"In the end, a job is not just a job; it's who you are...
and if you want to change who you are, well first,
you have to change what you do".
-- From the movie, Repo Men (2010).
Changing jobs is quite difficult in some ways. My last day of work was very bittersweet. I had formed great relationships with everyone in the office, and I found myself happy to be moving on, but sad to be leaving the people that I had spent most of my waking hours with over the last 3 and a half years. I had formed many special bonds with my co-workers, and those mutual feelings became more apparent over those last few days. In addition to a celebratory luncheon with 15 co-workers, I had three coffee-break parties, and my coworkers brought in baking and goodies. I received beautiful cards and parting gifts, including a gorgeous pink and silver necklace that I wore on my last day. I received a bouquet of red and fuchsia flowers that were cheerful and bright, and a beautiful planter filled with lush greenery and yellow petals. I also received a photo album of pictures of my co-workers. That's how they will be remembered. Sitting at their desks, smiling, and taking time out for a photo. All the hugs on that last day were really special, too.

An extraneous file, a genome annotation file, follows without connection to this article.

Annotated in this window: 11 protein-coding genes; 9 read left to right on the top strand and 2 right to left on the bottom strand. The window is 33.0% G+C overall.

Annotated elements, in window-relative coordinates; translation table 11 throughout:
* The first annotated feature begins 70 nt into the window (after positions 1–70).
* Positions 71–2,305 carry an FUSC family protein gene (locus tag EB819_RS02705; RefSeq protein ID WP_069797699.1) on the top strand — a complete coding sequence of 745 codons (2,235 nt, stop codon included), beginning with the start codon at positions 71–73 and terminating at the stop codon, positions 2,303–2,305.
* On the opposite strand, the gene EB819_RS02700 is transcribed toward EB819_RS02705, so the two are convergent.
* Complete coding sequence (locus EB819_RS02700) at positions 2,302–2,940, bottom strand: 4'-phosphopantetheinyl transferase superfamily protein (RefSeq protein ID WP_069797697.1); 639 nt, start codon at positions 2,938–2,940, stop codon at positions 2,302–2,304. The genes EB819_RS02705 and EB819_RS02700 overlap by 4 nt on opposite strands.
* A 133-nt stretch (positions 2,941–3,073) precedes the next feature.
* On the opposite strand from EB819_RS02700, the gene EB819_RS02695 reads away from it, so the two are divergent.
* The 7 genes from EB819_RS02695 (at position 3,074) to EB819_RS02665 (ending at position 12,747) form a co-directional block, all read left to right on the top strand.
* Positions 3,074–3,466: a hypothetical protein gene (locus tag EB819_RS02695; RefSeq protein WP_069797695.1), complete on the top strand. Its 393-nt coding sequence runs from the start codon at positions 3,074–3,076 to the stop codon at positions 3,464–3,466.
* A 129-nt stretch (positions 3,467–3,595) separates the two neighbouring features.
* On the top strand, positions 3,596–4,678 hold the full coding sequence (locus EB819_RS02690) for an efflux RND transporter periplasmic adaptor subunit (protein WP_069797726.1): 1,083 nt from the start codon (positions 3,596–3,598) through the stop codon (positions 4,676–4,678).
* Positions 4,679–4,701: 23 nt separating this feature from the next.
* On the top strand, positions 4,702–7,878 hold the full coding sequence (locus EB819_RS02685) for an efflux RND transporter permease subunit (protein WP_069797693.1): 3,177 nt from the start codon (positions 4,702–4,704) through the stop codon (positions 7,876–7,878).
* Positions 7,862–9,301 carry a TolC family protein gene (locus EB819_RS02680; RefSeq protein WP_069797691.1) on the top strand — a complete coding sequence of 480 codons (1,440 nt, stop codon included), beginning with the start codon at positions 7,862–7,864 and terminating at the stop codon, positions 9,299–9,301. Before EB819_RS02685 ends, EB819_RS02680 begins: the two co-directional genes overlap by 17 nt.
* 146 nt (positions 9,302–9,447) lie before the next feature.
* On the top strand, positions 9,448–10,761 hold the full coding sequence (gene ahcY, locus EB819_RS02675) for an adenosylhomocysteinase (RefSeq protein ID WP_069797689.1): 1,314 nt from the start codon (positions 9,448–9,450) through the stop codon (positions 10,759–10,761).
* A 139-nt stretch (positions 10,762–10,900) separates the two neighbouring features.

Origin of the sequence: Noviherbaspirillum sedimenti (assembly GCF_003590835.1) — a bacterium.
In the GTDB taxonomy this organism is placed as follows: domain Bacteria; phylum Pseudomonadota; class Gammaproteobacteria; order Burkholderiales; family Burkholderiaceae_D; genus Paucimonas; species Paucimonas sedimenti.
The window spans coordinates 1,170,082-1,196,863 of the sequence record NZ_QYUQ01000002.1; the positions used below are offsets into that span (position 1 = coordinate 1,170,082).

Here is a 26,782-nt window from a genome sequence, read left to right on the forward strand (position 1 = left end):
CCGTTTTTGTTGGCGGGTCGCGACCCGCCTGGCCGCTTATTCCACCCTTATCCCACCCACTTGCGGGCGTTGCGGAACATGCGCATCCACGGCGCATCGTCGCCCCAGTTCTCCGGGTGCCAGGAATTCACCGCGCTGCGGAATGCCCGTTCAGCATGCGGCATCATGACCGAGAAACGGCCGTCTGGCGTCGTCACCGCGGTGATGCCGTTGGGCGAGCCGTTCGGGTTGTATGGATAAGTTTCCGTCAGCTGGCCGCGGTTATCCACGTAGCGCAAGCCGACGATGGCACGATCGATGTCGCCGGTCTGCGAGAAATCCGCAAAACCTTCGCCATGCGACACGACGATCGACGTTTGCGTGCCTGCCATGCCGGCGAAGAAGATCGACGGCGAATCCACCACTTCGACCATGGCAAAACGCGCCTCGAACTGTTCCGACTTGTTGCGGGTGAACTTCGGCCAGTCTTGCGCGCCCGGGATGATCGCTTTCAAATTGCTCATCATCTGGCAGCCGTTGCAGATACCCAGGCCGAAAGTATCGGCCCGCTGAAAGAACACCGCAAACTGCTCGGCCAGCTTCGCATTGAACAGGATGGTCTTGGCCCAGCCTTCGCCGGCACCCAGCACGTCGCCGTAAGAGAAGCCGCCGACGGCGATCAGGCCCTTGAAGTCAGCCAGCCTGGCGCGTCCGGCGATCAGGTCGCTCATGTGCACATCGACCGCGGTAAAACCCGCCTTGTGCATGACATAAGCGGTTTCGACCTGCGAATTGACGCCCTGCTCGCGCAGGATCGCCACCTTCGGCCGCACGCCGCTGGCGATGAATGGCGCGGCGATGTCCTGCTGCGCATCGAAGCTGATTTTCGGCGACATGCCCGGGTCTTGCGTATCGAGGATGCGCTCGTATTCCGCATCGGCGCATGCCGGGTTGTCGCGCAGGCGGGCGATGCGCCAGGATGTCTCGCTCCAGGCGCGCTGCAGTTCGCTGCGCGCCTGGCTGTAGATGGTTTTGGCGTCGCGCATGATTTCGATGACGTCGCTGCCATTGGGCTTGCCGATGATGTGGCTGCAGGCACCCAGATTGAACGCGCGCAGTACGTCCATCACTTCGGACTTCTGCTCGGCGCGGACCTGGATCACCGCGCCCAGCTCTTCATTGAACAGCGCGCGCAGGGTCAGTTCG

As I reflect on my last 10 years with the Home Care Program I am proud of all that I've accomplished. I feel that I have gained a tremendous amount of experience and knowledge. I am glad to be moving on and ready for new adventures and challenges. My new career will offer me learning opportunities and a chance to develop my skills even further as a Geriatric Mental Health Clinician.
I am happy to have had a wonderful team to work with in my last few years and grateful for my next opportunity. I look forward to keeping in touch with my former coworkers, and meeting new people in my next job. When one door closes, another one opens. There are opportunities everywhere. Change is scary, but sometimes necessary. An open door awaits.
~ Angela Gentile